3) Eco-evolutionary dynamics postdoc: The postdoc will develop models and theory to understand the extent to which ecological turnover and evolutionary rescue could preserve coral reef function over the coming centuries, and whether conservation efforts can facilititate the adaptation process at the landscape scale. Application of the theory to case studies in three geographies will also be part of the research.
All postdoc positions are two years.
One (1) graduate assistant position is open, preferably for a Ph.D. degree:
1) CNH Graduate Assistant: The GA will use statistical and process-based models to understand the mechanisms linking climate variability to marine animal population dynamics in the California Current large marine ecosystem, including recruitment and distribution. The GA will also be part of a broader NSF-funded team studying coupled social-ecological dynamics and feedbacks from physics to fish to people.
Across all positions, the ideal candidates will be skilled with data analysis, statistics, and ecological modeling (or a strong aptitude for learning these skills, in the case of the GA). Applicants with evidence of creativity, productivity, strong oral and written communication abilities, and enthusiasm are especially encouraged to apply, particularly those that bring a new perspective, new ideas, or a new skillset to the team. For postdoctoral applications, a promising record of publication is highly valued. The successful applicants will be independent, motivated problem solvers who communicate well and enjoy working in a collaborative setting.
The positions will be based at Rutgers with extensive opportunities for research visits across campuses, including U. Washington, U. British Columbia, and NOAA offices. Additional opportunities are available to interact with scientists at the Institute of Earth, Ocean, and Atmospheric Sciences; the Geophysical Fluid Dynamics Lab; the Princeton Environmental Institute; the Center for Discrete Mathematics and Theoretical Computer Science; and beyond.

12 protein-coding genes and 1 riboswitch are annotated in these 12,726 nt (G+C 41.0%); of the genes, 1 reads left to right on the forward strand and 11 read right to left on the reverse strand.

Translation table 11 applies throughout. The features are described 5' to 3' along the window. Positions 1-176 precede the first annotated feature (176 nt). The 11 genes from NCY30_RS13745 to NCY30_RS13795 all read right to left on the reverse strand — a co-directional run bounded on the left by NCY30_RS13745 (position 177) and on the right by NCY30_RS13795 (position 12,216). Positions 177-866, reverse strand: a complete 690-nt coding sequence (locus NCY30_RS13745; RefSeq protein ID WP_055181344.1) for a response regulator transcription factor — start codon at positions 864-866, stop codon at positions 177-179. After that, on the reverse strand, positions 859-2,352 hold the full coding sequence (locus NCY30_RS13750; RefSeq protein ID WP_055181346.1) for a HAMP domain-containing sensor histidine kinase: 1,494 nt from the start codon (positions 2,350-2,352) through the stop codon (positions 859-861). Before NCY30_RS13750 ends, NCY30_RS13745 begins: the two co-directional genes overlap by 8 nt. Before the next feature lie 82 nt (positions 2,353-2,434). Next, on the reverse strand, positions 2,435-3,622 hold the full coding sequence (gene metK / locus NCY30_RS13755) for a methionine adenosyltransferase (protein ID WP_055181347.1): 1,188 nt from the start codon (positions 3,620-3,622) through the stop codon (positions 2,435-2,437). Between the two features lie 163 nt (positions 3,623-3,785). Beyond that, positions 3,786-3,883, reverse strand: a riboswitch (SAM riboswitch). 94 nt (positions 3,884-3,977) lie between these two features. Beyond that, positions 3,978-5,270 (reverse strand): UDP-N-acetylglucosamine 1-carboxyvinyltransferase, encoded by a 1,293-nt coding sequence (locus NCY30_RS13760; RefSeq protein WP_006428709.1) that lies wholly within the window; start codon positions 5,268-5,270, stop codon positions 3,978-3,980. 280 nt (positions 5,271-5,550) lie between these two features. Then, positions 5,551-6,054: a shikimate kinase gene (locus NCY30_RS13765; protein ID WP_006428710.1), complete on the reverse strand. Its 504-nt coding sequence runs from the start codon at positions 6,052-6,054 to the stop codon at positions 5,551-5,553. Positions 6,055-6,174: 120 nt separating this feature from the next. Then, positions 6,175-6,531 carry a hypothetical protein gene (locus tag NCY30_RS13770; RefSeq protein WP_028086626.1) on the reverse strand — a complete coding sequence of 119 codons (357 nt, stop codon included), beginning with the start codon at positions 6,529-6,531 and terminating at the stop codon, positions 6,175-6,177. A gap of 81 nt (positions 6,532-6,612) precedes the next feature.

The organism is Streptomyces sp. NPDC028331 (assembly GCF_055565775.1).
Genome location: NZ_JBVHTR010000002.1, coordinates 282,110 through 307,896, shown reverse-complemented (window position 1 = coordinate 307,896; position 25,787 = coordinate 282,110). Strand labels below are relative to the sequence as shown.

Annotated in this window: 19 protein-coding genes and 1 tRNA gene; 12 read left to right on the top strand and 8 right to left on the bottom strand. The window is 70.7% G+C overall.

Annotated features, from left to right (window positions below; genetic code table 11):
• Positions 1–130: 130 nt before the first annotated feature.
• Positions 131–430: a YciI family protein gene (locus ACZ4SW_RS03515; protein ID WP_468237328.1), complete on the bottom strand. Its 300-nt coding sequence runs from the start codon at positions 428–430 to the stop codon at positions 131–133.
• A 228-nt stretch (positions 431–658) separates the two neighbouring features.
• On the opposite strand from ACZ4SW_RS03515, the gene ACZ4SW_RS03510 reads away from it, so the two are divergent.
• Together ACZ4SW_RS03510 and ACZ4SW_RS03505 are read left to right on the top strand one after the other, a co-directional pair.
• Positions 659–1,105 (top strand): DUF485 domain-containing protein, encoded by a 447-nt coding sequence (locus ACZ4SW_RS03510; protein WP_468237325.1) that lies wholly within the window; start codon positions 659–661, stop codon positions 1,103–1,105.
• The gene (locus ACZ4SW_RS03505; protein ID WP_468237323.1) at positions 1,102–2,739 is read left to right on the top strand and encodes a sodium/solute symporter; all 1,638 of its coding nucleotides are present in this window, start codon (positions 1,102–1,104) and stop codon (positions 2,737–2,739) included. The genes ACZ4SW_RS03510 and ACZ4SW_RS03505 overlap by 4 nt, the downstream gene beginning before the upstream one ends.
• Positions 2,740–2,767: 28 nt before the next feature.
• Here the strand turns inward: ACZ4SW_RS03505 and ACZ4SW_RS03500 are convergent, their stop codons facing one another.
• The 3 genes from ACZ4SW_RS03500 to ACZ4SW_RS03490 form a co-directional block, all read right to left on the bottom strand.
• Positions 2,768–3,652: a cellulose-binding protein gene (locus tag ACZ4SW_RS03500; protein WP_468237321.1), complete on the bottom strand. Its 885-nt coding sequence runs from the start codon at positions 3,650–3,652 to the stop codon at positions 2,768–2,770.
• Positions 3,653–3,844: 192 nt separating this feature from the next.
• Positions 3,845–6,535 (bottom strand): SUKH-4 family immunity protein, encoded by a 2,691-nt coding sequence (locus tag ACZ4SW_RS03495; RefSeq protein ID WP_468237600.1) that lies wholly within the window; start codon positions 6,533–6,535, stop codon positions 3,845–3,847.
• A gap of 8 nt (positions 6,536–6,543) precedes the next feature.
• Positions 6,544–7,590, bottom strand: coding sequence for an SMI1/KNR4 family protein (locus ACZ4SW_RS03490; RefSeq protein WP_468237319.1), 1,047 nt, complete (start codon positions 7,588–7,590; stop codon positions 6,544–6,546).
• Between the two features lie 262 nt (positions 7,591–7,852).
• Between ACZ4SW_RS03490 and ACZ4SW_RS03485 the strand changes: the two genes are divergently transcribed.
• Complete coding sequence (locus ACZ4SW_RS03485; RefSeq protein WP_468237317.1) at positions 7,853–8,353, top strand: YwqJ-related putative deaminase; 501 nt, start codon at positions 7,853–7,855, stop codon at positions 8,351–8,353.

The postdoc start dates are flexible and the positions are open until filled. The GA will begin in summer or fall 2017. Review of postdoc applications will begin on October 1, 2016 and will continue on a rolling basis. Review of GA applications will continue until December 2016, when applications to Rutgers graduate programs are due.
Interested postdoc candidates should submit: 1) a one-page cover letter that describes which position(s) they are applying for (and preferred position if applying to more than one) and their preferred start date, 2) a two-page research statement describing their relevant background and anticipated research approach to the problem they would be addressing, 3) a CV, and 4) the names and contact information of three other scientists familiar with their work.
GA applicants should include a 1-2 page cover letter describing their interests, CV, a recent transcript, GRE scores, and contact information for three references. Qualified GA candidates will be contacted and encouraged to apply to the graduate program in either Ecology & Evolution (http://ecoevo.rutgers.edu/) or Oceanography (http://marine.rutgers.edu/main/IMCS-Academics/Graduate-Program-in-Oceanography.html), depending on student interests. Ph.D. applications to Rutgers are due in December.
Please submit all materials to email@example.com with “Postdoc application 2016” or “Graduate application 2016” as the subject.
Department of Ecology, Evolution, and Natural Resources
Institute of Earth, Ocean, and Atmospheric Sciences
New Brunswick, NJ 08901